Then I show them this map, a model of the city of Jerusalem in the time of Jesus. The base is made of wood, with a little bit of paper mache relief added to indicate the upper and lower cities, and the superior height of the Temple Mount. All the other parts of the city are made of wood and removable, and all are waiting on a cardboard mute map behind the model. Together, we slowly think about each element and then place it where it belongs on the city: first the walls (why would a city need walls? How precious this city is, how important to protect it!); the two pools (of Siloam, in the south, where Jesus sent the man born blind to wash the mud from his eyes, and of Bethsaida, near the temple, where the paralyzed man was waiting for an angel to disturb the surface of the water and Jesus healed him without even putting him in the water); the temple mount (so precious to Jesus, where his parents took him when he was a baby and Simeon held him and prayed to God, who keeps his promises...where he came as a boy to teach the elders...the place he called "My Father's house); and then the small cenacle, where we recall yesterday's lesson...
The cenacle is the small bi-level house in the center of this picture. We remember together those precious words of Jesus that he said at his Last Supper. Then I trace my finger through the city, and out through the gate, to the Mount of Olives, where Jesus walked to pray that night. We speak together about how Jesus was arrested there. Then I trace my finger back to the house of Caiphas (that fortress-like building to the northeast of the cenacle), and we speak together about how Jesus was questioned by the High Priest. Again I trace my finger through the city, where Jesus walked to be questioned by Pilate, in the Tower of Antonia, just north of the Temple. Next I place Herod's palace and show how Jesus walked from Pilate to Herod (where we dwell on the wickedness of Herod's desire to see Jesus work a magic trick) and back again to the Tower of Antonia, where Jesus received his death sentence. The material includes a small wooden cross, and now I use it to trace the route from the Tower of Antonia to Golgotha, outside the city in the far northwest corner of the model.There are two holes in the top of the model of the mount where Jesus was killed. The cross is erected in one, and we speak, with deep sadness, of Jesus' death there. Then I show them a small hole in the side of the mount, to indicate Jesus' tomb. We roll the huge stone over the opening. Then I ask, "But what happened on the third day?" The children are so happy and relieved to announce, "He rose from the dead!" I roll the stone away from the hole and tell of how the three women came with spices for Jesus' body, but when they arrived, they saw the stone had been rolled away and the tomb was empty, and young man, dressed all in white, was sitting on the stone. He asked them, "Why do you look for the living among the dead? Jesus is risen!" Then we sing, "Christ has died, Christ is risen, Christ will come again." I place a candle in the second hole, and light it.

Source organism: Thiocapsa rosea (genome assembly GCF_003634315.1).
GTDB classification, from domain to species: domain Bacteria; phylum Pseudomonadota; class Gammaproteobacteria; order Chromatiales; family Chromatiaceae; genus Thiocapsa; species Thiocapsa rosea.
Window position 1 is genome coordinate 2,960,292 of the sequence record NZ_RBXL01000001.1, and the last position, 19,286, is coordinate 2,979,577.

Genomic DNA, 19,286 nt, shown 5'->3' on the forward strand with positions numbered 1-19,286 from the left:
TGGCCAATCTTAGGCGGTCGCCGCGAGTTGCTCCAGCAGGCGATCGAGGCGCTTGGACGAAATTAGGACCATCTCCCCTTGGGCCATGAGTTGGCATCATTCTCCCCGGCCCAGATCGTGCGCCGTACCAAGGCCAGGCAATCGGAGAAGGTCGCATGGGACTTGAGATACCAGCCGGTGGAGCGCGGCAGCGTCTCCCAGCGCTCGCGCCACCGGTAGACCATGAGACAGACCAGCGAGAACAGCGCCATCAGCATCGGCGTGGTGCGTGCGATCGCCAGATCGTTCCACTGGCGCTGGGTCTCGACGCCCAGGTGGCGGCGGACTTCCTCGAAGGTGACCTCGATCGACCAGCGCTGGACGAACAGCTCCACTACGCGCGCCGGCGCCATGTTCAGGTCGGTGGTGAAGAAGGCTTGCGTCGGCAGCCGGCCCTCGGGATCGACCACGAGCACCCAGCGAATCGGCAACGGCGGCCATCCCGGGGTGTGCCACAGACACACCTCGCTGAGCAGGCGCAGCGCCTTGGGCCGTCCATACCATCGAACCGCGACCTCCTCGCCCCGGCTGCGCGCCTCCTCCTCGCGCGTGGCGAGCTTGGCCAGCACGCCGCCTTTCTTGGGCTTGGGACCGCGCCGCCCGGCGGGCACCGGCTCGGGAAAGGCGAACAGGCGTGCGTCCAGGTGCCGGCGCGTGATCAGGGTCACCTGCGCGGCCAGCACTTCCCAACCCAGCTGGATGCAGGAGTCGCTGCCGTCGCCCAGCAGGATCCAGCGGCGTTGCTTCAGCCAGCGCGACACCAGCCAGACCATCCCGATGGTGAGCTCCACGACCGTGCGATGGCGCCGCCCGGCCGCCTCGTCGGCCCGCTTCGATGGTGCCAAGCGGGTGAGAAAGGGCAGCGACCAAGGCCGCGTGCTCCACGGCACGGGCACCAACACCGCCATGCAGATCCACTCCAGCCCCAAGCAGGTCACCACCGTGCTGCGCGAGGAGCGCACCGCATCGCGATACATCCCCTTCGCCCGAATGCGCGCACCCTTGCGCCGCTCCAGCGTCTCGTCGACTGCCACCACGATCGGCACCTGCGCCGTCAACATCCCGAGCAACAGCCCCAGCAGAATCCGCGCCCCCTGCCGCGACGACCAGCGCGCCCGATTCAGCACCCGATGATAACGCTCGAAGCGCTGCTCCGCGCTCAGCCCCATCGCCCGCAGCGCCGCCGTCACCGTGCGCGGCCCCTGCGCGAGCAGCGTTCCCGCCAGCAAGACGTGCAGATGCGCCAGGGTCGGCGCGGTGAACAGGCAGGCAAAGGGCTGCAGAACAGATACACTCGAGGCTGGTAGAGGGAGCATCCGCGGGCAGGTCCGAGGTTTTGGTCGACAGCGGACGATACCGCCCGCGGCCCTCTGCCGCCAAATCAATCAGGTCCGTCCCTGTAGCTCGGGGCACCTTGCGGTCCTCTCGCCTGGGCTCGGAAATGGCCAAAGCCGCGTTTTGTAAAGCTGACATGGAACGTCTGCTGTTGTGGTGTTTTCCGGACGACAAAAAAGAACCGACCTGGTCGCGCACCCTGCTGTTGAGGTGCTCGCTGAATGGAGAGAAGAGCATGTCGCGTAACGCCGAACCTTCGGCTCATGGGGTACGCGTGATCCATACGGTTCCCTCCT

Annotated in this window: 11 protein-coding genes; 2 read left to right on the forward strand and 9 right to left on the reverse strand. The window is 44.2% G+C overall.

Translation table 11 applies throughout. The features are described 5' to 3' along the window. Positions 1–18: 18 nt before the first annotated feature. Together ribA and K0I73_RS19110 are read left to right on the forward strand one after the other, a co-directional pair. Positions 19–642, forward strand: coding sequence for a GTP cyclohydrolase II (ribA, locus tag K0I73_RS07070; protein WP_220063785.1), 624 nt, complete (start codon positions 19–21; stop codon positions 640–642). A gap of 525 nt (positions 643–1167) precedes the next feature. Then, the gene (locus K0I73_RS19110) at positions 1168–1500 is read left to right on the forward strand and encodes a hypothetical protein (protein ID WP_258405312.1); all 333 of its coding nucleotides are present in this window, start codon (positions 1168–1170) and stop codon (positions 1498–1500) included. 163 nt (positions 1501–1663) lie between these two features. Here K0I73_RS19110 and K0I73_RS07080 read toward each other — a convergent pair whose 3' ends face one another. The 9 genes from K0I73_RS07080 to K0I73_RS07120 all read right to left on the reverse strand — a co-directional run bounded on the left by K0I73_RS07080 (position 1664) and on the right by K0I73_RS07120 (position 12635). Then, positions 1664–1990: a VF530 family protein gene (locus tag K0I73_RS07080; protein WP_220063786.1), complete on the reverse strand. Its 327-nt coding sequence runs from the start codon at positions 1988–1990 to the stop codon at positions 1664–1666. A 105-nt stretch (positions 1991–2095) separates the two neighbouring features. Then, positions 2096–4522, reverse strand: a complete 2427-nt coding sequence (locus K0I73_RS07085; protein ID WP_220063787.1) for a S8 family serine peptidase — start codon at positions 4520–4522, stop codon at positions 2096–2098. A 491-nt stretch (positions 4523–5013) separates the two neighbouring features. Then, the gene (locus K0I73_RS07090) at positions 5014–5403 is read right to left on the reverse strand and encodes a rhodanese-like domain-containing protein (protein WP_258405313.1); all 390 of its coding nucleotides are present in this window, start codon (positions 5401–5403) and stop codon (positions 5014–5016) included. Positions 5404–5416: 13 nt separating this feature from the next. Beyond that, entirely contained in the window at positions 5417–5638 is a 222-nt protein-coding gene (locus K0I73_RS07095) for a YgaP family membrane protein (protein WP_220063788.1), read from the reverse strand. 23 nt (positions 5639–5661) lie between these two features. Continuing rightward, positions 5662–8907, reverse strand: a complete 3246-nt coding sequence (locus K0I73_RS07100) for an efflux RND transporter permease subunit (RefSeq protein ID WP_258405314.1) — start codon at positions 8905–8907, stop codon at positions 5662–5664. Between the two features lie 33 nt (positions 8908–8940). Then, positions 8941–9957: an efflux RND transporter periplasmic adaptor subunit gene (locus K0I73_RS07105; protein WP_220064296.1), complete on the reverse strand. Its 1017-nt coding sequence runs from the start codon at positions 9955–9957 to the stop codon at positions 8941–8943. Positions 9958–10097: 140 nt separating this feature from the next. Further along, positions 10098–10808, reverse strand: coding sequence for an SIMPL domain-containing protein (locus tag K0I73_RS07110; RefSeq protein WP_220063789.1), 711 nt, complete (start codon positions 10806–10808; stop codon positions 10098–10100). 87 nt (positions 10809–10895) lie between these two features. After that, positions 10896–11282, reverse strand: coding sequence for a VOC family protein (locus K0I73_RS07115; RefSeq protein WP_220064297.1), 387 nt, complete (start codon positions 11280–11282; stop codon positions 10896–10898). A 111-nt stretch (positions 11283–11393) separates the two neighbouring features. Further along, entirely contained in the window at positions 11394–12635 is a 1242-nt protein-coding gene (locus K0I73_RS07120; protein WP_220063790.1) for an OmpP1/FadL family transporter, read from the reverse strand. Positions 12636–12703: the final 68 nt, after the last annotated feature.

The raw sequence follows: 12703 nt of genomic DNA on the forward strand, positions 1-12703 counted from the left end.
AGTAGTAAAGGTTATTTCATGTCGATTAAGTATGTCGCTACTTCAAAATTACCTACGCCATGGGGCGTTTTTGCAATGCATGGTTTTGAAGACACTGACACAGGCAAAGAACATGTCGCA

Then we recall those precious, new words that Jesus spoke in the cenacle, at the Last Supper and remember that those words are still repeated today, at Mass...Jesus is with us still. He promised never to leave us, and he has kept his promise! Finally, we sing many songs together, and then I invite the children to say something to Jesus about all we have thought about together today. "Sorry;" "Thank you;" "I wish I could love like you;" "You're better than the best!" Then we sing some more.
From Catechesis of the Good Shepherd presentations developed by Sofia Cavalletti and her collaborators at her catechetical center in Rome.
The final Triduum presentation I do each year is a catechetical lesson on the Liturgy of Light, offered on Holy Saturday morning to all the children of the parish. First we read the greeting that the priest offers to all those assembled at the Easter Vigil:
Dear Friends in Christ, on this most holy night, when our Lord Jesus Christ passed from death to life, the Church invites her children throughout the world to come together in vigil and prayer.Then we read the prayer for blessing the Paschal candle, using our simple model of the candle to meditate more deeply on the words. I invite the children to come forward to trace their thumbs on the candle and repeat the words of the prayer:
This is the Passover of the Lord: if we honor the memory of his death and resurrection by hearing his word and celebrating his mysteries, then we may be confident that we shall share his victory over death and live with him for ever in God.